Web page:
King of the Dot’s Vendetta 2 Redemption card mostly lived up to its name in Los Angeles last night. The event was to make up for Blackout 4′s six unexpected cancellations but of the three rescheduled battles, only Bender vs Big T went down. Ill Will backed out against Real Deal, citing contractual obligations to BET, and Shotty Horroh was replaced by Caustic as Aye Verb’s opponent with two weeks’ notice.
Despite those early setbacks, it was a great event with lots of impressive performances from some of the best battle MCs in the world, cheered on by a generous and well-behaved crowd. The venue was much smaller than the massive rooms we’ve seen in Toronto recently, holding around 500 people comfortably. The stage was only a couple of feet high and the battlers were surrounded by people which should result in footage similar to that of Battle of the Bay 6 — which is a good thing.
To a certain extent, this was the URL vs KOTD card that fans have been demanding for years. That no one really noticed shows how much overlap there now is between the leagues and their rosters.
Overall, the tone of the battles gave clear indication that a combination of complex wordplay, rapid-fire punches and dense lyricism is the dominant style in battling today. Our only request for the next card is that we get a bit more comedy to break up the encyclopedia’s worth of bars we’re getting shouted at us in a night.
**You can watch all these battles on PPV now, atKOTD.TV**
Redemption. It’s what you seek when you know you can do better.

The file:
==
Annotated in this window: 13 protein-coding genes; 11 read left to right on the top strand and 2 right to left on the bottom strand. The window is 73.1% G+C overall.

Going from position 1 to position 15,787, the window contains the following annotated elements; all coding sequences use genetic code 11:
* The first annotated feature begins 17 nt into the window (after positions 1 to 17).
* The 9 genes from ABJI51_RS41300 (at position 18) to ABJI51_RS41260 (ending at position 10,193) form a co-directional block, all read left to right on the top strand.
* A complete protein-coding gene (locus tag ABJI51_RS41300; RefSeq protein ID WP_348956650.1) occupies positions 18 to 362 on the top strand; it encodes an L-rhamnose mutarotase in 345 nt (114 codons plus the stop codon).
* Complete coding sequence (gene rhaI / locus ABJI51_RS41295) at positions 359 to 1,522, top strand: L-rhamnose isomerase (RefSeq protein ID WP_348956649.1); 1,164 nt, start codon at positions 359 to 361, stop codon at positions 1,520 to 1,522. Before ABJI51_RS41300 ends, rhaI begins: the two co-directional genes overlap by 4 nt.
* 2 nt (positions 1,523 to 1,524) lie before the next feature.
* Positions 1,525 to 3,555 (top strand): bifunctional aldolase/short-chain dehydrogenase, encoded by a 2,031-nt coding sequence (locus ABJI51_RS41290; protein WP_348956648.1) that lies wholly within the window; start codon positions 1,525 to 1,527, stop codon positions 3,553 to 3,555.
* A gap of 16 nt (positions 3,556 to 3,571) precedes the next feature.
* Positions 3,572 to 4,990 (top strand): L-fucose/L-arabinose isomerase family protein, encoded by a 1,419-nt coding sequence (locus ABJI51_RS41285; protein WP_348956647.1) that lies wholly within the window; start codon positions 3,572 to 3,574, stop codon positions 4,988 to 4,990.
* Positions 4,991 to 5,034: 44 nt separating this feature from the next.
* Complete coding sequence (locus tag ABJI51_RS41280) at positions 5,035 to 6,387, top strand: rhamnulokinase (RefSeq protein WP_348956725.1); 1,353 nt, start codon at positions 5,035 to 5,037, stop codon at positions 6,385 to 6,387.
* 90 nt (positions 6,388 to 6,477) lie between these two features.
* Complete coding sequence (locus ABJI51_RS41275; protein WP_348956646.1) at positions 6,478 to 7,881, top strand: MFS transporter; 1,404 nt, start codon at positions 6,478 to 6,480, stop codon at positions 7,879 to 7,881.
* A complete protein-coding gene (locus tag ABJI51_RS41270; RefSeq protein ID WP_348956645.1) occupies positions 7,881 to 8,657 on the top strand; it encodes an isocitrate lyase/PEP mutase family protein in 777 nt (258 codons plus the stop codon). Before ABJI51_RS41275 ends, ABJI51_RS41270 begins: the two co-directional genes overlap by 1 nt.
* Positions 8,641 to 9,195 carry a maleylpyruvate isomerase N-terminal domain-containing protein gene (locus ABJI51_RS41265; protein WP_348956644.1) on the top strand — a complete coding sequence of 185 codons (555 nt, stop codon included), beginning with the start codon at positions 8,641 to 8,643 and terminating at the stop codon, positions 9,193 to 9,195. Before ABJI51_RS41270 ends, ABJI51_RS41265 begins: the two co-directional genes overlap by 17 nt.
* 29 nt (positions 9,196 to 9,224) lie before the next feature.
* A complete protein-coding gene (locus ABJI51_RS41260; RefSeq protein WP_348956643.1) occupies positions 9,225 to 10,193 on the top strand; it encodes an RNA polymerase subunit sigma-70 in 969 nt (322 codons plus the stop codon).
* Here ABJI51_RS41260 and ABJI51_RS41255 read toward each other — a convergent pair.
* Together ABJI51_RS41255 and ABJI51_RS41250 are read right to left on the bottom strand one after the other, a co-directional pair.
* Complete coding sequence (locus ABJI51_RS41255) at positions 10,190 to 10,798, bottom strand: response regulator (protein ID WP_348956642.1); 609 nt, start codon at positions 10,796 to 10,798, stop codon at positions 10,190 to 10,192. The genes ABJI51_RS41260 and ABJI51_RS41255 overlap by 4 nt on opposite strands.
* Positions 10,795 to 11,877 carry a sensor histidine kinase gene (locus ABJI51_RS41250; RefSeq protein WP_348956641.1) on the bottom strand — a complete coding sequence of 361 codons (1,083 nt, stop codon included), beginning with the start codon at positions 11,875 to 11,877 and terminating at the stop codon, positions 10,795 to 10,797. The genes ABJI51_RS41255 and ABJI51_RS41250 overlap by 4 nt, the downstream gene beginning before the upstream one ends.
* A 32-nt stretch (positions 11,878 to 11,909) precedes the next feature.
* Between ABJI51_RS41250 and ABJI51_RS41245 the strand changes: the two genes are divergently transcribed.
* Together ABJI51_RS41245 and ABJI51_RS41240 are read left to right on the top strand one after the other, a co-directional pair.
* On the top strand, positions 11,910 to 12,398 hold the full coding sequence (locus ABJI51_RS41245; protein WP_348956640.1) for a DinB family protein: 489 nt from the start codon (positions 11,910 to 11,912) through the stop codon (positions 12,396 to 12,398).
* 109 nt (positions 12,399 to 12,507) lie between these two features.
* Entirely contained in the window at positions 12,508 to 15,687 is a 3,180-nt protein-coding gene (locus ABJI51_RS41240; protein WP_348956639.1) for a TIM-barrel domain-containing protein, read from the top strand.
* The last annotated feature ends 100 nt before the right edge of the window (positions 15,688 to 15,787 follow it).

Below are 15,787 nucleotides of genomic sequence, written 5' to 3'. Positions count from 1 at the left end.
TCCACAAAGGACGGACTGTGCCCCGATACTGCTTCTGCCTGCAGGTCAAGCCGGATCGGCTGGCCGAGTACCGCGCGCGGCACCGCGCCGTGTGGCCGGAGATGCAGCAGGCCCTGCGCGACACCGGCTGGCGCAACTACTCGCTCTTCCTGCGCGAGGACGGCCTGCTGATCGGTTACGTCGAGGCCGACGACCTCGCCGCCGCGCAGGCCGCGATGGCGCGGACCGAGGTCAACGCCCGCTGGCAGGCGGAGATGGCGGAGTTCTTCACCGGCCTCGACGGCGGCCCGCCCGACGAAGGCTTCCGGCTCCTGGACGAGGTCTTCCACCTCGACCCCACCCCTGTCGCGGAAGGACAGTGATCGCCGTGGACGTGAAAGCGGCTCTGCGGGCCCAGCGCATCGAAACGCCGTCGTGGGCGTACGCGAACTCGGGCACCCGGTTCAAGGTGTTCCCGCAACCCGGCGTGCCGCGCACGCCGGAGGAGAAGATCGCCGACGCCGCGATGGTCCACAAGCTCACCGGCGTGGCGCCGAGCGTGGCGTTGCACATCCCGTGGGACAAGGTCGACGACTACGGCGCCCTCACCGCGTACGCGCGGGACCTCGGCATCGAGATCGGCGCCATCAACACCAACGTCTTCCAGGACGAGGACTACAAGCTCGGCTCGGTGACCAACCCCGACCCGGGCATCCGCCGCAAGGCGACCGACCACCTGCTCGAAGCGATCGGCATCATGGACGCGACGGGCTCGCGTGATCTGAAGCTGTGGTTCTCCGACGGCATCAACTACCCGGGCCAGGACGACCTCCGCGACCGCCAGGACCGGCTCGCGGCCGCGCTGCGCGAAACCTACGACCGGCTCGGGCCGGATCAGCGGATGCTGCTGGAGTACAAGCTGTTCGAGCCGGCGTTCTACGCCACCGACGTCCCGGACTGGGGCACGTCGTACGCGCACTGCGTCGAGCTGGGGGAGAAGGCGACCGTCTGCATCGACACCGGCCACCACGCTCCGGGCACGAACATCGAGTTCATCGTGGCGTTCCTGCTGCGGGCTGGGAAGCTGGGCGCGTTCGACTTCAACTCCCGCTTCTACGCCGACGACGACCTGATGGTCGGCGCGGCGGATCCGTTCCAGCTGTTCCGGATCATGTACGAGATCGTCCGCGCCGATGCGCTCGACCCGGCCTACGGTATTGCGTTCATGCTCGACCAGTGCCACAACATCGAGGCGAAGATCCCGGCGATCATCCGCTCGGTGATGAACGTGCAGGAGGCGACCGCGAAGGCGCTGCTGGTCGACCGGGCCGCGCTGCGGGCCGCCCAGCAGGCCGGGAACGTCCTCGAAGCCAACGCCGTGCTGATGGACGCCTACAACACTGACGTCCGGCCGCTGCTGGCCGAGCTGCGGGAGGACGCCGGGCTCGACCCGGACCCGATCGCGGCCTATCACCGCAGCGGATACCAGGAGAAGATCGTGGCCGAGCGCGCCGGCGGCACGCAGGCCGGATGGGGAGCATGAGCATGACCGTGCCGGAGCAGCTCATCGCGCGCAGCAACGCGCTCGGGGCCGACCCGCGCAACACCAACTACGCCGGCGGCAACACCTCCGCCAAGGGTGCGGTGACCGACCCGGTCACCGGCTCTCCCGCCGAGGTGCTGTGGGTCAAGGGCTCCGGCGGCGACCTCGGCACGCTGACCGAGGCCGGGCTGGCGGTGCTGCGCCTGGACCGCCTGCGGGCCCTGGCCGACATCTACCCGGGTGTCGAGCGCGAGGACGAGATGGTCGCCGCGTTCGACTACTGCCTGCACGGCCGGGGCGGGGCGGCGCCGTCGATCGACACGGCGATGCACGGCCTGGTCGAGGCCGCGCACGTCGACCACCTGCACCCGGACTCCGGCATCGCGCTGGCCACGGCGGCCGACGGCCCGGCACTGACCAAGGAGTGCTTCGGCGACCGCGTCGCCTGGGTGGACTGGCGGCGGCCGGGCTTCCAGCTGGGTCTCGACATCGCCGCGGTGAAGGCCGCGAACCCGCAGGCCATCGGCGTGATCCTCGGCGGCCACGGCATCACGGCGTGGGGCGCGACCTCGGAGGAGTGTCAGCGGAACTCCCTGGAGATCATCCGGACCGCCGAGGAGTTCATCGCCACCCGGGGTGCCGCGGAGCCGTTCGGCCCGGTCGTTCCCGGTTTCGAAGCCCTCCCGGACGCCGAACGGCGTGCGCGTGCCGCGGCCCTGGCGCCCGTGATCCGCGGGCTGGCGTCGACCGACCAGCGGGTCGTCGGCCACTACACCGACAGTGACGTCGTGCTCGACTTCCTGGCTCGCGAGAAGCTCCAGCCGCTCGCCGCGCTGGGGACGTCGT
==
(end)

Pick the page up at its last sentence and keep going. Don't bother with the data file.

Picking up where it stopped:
The idea works on two levels for King of the Dot’s upcoming event in Los Angeles.
First, KOTD is seeking redemption for the “Vendetta” legacy. The first Vendetta event, in 2012, will always be remembered as “that time Canibus died in front of a live audience.” In some ways, that battle launched KOTD — and battle culture as a whole — to a wider audience, although it probably wasn’t the ideal foot to put forward…
Second, KOTD needs to redeem itself from the disappointments at Blackout 4. After a series of uncontrollable circumstances at Toronto’s January event, six battles were cancelled, including many of the weekend’s most-anticipated matchups. Scores were left unsettled and there was a feeling of incompleteness for fans, battlers and KOTD staff.
This card is serious business. There are no novelty battles. There are no throwaway battles. Every matchup is dripping with potential and every battler has proved he can deliver on the main stage.
We reached out to the KOTD staff to get their impressions on the card. Here’s what they said:
Kingfly – KOTD Toronto
“When we announced the card, the matchup was Aye Verb vs Shotty Horroh. I was really excited to see Shotty’s return to battling after his hiatus. Shotty is easily the Number 1 battler from the U.K. and he was taking on “Mr. Showtime,” who many consider to be one of the top battlers today.
When Shotty told me he couldn’t make it I was disappointed but moreso concerned with what was going on with him personally. Personal life always trumps battle rap. But Caustic is a good replacement. This is a big opportunity for him so he won’t come light. And knowing him, he’ll have dirt on Verb so it should be entertaining.”